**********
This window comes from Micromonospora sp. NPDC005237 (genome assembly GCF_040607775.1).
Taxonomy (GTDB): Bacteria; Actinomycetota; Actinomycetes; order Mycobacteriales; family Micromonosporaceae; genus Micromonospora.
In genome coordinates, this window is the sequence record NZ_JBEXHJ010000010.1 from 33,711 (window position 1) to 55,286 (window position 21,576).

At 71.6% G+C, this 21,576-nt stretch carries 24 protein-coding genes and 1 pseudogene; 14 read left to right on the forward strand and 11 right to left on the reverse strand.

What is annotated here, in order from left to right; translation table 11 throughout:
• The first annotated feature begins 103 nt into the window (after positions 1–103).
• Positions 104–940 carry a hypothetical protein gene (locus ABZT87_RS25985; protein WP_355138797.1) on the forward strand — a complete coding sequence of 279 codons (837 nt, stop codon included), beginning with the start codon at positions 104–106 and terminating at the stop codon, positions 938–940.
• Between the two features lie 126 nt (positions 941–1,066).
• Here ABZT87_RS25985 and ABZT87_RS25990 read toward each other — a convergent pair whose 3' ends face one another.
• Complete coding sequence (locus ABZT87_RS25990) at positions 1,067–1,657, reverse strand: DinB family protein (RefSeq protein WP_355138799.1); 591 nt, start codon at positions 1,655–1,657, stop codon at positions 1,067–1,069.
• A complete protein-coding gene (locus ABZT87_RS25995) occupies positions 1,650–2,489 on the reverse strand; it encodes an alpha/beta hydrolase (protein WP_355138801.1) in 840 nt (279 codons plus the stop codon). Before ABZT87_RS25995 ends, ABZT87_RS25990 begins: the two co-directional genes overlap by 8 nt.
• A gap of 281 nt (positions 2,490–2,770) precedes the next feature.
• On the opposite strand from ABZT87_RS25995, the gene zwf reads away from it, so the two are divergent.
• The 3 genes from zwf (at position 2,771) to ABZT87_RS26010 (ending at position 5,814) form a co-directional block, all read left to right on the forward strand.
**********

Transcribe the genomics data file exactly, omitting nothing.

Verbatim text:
This window comes from Micromonospora sp. NPDC005237 (genome assembly GCF_040607775.1).
Taxonomy (GTDB): Bacteria; Actinomycetota; Actinomycetes; order Mycobacteriales; family Micromonosporaceae; genus Micromonospora.
In genome coordinates, this window is the sequence record NZ_JBEXHJ010000010.1 from 33,711 (window position 1) to 55,286 (window position 21,576).

At 71.6% G+C, this 21,576-nt stretch carries 24 protein-coding genes and 1 pseudogene; 14 read left to right on the forward strand and 11 right to left on the reverse strand.

What is annotated here, in order from left to right; translation table 11 throughout:
• The first annotated feature begins 103 nt into the window (after positions 1–103).
• Positions 104–940 carry a hypothetical protein gene (locus ABZT87_RS25985; protein WP_355138797.1) on the forward strand — a complete coding sequence of 279 codons (837 nt, stop codon included), beginning with the start codon at positions 104–106 and terminating at the stop codon, positions 938–940.
• Between the two features lie 126 nt (positions 941–1,066).
• Here ABZT87_RS25985 and ABZT87_RS25990 read toward each other — a convergent pair whose 3' ends face one another.
• Complete coding sequence (locus ABZT87_RS25990) at positions 1,067–1,657, reverse strand: DinB family protein (RefSeq protein WP_355138799.1); 591 nt, start codon at positions 1,655–1,657, stop codon at positions 1,067–1,069.
• A complete protein-coding gene (locus ABZT87_RS25995) occupies positions 1,650–2,489 on the reverse strand; it encodes an alpha/beta hydrolase (protein WP_355138801.1) in 840 nt (279 codons plus the stop codon). Before ABZT87_RS25995 ends, ABZT87_RS25990 begins: the two co-directional genes overlap by 8 nt.
• A gap of 281 nt (positions 2,490–2,770) precedes the next feature.
• On the opposite strand from ABZT87_RS25995, the gene zwf reads away from it, so the two are divergent.
• The 3 genes from zwf (at position 2,771) to ABZT87_RS26010 (ending at position 5,814) form a co-directional block, all read left to right on the forward strand.